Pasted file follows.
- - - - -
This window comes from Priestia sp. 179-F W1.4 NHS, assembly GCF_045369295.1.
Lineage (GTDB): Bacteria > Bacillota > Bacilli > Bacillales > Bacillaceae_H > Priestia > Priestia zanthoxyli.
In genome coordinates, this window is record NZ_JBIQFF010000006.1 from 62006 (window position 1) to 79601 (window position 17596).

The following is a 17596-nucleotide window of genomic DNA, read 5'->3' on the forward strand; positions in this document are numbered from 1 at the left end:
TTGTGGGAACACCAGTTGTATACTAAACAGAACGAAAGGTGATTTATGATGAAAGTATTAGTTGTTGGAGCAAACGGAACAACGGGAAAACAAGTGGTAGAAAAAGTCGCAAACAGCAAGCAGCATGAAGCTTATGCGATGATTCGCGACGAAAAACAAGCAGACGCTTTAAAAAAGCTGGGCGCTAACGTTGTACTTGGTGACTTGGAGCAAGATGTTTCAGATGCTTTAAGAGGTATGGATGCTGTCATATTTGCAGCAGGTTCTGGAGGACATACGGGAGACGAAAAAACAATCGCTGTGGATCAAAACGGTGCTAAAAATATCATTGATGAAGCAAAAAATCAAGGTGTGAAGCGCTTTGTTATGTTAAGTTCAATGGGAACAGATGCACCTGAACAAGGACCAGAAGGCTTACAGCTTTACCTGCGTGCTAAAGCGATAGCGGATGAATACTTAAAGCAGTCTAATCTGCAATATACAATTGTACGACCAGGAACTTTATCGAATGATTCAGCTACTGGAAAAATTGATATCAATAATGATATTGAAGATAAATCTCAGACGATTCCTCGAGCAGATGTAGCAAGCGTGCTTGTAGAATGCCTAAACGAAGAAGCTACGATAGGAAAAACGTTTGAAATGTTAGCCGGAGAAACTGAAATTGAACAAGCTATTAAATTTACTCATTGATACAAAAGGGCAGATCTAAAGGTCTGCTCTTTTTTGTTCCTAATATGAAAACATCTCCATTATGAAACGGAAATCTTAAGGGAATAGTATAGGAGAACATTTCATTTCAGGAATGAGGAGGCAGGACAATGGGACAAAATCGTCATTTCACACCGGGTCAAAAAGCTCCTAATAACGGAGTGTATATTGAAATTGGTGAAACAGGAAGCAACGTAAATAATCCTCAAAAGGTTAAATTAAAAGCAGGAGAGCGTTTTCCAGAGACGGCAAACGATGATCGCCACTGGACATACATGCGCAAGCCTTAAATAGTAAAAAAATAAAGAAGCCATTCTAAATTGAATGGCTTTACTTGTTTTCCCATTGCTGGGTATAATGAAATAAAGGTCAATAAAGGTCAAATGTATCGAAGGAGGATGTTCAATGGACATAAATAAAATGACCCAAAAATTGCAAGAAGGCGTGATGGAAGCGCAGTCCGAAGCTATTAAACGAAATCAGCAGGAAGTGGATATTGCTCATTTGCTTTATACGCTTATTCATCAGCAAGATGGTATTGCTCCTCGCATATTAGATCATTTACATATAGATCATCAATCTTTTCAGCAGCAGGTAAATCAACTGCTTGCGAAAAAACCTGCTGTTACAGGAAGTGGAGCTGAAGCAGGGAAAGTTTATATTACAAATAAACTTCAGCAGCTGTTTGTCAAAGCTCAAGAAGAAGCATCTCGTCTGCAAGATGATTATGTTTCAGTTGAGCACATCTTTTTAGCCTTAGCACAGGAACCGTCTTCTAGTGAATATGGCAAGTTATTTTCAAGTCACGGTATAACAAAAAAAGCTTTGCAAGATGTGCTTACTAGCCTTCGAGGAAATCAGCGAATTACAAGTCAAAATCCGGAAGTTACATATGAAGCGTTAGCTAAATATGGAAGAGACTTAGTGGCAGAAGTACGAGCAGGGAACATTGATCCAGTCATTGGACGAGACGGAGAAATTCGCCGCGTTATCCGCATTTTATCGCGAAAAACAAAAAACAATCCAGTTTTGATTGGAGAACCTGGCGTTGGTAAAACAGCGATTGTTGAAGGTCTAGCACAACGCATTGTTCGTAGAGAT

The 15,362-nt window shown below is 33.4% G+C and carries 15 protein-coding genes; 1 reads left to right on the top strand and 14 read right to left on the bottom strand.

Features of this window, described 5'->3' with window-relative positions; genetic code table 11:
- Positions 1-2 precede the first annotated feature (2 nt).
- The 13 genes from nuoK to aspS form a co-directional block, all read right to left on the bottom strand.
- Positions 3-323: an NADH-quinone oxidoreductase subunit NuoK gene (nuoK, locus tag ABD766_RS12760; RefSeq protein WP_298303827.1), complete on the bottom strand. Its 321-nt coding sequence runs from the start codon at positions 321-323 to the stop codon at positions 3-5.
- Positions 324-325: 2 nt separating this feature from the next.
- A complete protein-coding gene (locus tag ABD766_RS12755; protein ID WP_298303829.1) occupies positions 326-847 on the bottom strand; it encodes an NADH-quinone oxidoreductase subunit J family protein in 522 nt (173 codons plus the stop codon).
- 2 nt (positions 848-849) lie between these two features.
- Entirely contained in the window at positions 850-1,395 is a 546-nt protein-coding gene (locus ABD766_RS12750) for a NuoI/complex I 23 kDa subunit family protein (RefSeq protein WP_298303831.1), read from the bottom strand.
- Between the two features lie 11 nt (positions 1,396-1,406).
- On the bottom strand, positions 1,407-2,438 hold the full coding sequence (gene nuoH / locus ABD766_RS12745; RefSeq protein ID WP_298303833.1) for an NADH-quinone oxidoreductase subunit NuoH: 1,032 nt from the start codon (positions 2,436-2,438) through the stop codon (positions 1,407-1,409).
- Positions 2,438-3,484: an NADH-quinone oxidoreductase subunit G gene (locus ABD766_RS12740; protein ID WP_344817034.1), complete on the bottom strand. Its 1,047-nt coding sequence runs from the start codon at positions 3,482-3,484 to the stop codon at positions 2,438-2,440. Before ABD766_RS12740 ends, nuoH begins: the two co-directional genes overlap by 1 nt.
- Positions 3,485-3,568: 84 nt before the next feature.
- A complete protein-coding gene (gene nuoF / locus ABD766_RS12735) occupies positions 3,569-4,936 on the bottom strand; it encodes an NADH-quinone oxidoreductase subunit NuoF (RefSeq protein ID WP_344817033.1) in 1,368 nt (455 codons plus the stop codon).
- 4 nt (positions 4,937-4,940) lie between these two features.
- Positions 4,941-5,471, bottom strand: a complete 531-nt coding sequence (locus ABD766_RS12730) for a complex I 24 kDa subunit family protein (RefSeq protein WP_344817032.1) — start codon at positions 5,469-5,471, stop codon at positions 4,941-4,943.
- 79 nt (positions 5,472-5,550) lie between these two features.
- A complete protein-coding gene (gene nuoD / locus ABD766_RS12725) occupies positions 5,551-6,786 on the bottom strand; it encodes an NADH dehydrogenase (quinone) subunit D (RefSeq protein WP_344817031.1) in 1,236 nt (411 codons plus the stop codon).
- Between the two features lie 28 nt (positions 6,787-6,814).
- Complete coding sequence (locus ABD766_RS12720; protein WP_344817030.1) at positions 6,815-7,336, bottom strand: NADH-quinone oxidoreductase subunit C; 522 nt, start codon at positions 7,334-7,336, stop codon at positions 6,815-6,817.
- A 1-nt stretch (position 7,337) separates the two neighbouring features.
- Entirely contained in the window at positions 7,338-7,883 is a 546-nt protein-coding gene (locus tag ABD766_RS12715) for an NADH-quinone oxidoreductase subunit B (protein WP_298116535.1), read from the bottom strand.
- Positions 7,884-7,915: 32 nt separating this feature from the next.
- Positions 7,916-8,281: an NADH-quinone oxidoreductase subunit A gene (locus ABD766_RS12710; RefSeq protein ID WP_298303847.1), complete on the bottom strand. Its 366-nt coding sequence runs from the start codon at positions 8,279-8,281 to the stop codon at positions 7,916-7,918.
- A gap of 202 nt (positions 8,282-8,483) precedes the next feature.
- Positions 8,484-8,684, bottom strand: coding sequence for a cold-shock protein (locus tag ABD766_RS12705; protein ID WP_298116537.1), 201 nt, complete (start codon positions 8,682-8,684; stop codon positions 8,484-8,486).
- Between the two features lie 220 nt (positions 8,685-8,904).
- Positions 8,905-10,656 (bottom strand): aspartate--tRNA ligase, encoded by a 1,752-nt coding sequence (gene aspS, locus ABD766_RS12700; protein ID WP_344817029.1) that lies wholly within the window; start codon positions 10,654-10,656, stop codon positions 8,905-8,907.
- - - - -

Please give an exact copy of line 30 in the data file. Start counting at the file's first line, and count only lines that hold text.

- A gap of 202 nt (positions 8,282-8,483) precedes the next feature.